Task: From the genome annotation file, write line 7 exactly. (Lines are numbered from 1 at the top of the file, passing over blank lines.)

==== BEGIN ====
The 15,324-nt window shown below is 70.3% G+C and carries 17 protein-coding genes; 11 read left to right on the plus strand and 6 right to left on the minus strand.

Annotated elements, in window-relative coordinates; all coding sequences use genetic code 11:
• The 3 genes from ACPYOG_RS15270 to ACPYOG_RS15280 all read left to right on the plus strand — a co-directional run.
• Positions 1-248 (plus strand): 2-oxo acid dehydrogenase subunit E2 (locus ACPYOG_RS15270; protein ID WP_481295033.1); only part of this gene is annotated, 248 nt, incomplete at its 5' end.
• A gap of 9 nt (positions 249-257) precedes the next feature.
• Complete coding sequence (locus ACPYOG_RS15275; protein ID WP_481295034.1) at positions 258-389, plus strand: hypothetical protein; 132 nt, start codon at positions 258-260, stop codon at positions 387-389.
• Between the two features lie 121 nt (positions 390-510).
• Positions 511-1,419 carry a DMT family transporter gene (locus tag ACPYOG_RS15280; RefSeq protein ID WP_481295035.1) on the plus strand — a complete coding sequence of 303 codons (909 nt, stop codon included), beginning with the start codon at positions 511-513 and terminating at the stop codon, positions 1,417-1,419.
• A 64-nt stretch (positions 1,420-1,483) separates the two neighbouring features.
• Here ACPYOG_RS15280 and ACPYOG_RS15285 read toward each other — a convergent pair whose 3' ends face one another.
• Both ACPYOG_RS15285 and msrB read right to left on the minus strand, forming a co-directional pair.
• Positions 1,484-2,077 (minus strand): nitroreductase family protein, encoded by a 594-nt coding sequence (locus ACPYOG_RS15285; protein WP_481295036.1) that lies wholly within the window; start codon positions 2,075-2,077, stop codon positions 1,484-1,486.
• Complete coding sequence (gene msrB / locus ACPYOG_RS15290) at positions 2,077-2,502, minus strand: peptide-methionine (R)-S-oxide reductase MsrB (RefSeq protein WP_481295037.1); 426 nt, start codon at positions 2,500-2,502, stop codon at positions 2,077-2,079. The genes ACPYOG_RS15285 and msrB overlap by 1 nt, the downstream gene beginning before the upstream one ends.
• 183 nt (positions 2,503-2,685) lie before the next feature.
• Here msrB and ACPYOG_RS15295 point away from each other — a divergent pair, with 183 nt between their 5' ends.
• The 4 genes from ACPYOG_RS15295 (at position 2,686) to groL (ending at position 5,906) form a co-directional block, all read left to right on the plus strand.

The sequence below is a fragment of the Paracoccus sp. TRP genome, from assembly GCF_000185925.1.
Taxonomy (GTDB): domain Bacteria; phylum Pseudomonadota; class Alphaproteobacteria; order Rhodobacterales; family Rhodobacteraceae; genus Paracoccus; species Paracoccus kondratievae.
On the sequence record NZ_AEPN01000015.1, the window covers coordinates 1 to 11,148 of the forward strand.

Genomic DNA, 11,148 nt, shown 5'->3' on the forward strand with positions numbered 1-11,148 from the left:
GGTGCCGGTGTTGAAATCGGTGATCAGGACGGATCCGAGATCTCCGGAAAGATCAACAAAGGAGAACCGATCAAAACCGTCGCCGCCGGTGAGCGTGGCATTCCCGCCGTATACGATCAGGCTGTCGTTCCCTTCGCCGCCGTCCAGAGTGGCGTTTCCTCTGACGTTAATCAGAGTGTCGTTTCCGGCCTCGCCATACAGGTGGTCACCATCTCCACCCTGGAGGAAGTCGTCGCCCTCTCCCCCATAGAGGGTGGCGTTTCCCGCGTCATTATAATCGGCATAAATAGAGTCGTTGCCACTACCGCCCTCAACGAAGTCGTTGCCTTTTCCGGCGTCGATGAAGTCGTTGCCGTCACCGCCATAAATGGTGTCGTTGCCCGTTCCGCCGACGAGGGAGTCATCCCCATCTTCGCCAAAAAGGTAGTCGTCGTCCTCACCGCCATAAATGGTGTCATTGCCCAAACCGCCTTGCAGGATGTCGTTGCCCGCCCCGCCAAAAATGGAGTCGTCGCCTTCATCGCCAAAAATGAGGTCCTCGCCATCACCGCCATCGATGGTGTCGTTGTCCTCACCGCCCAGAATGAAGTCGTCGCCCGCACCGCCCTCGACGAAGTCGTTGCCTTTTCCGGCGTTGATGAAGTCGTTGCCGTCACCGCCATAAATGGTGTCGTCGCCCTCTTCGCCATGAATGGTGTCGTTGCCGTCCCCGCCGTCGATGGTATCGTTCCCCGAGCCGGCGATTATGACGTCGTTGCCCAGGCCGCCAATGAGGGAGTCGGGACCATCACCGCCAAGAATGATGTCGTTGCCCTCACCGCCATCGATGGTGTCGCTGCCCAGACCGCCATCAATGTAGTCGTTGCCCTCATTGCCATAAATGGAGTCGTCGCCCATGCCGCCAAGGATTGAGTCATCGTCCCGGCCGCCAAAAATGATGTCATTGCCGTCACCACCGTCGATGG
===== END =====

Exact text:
• Between the two features lie 121 nt (positions 390-510).